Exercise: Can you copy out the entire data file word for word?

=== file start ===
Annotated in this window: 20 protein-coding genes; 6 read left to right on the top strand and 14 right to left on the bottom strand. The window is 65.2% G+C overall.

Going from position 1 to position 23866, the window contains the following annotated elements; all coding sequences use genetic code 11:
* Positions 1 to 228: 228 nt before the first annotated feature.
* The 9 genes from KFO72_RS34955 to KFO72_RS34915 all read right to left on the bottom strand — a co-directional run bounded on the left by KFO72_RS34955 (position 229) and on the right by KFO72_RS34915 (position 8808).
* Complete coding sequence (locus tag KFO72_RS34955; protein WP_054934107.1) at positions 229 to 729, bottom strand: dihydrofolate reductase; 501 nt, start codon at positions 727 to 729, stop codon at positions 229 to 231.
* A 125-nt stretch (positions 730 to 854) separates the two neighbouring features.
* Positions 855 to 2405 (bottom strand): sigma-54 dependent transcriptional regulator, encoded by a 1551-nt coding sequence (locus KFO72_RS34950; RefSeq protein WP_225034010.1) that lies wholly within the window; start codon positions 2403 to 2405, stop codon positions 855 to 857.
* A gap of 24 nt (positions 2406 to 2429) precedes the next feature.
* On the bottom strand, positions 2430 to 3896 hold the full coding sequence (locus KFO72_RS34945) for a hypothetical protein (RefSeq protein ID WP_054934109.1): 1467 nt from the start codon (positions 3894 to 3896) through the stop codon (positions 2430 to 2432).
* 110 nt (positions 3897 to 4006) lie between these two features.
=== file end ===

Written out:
Annotated in this window: 20 protein-coding genes; 6 read left to right on the top strand and 14 right to left on the bottom strand. The window is 65.2% G+C overall.

Going from position 1 to position 23866, the window contains the following annotated elements; all coding sequences use genetic code 11:
* Positions 1 to 228: 228 nt before the first annotated feature.
* The 9 genes from KFO72_RS34955 to KFO72_RS34915 all read right to left on the bottom strand — a co-directional run bounded on the left by KFO72_RS34955 (position 229) and on the right by KFO72_RS34915 (position 8808).
* Complete coding sequence (locus tag KFO72_RS34955; protein WP_054934107.1) at positions 229 to 729, bottom strand: dihydrofolate reductase; 501 nt, start codon at positions 727 to 729, stop codon at positions 229 to 231.
* A 125-nt stretch (positions 730 to 854) separates the two neighbouring features.
* Positions 855 to 2405 (bottom strand): sigma-54 dependent transcriptional regulator, encoded by a 1551-nt coding sequence (locus KFO72_RS34950; RefSeq protein WP_225034010.1) that lies wholly within the window; start codon positions 2403 to 2405, stop codon positions 855 to 857.
* A gap of 24 nt (positions 2406 to 2429) precedes the next feature.
* On the bottom strand, positions 2430 to 3896 hold the full coding sequence (locus KFO72_RS34945) for a hypothetical protein (RefSeq protein ID WP_054934109.1): 1467 nt from the start codon (positions 3894 to 3896) through the stop codon (positions 2430 to 2432).
* 110 nt (positions 3897 to 4006) lie between these two features.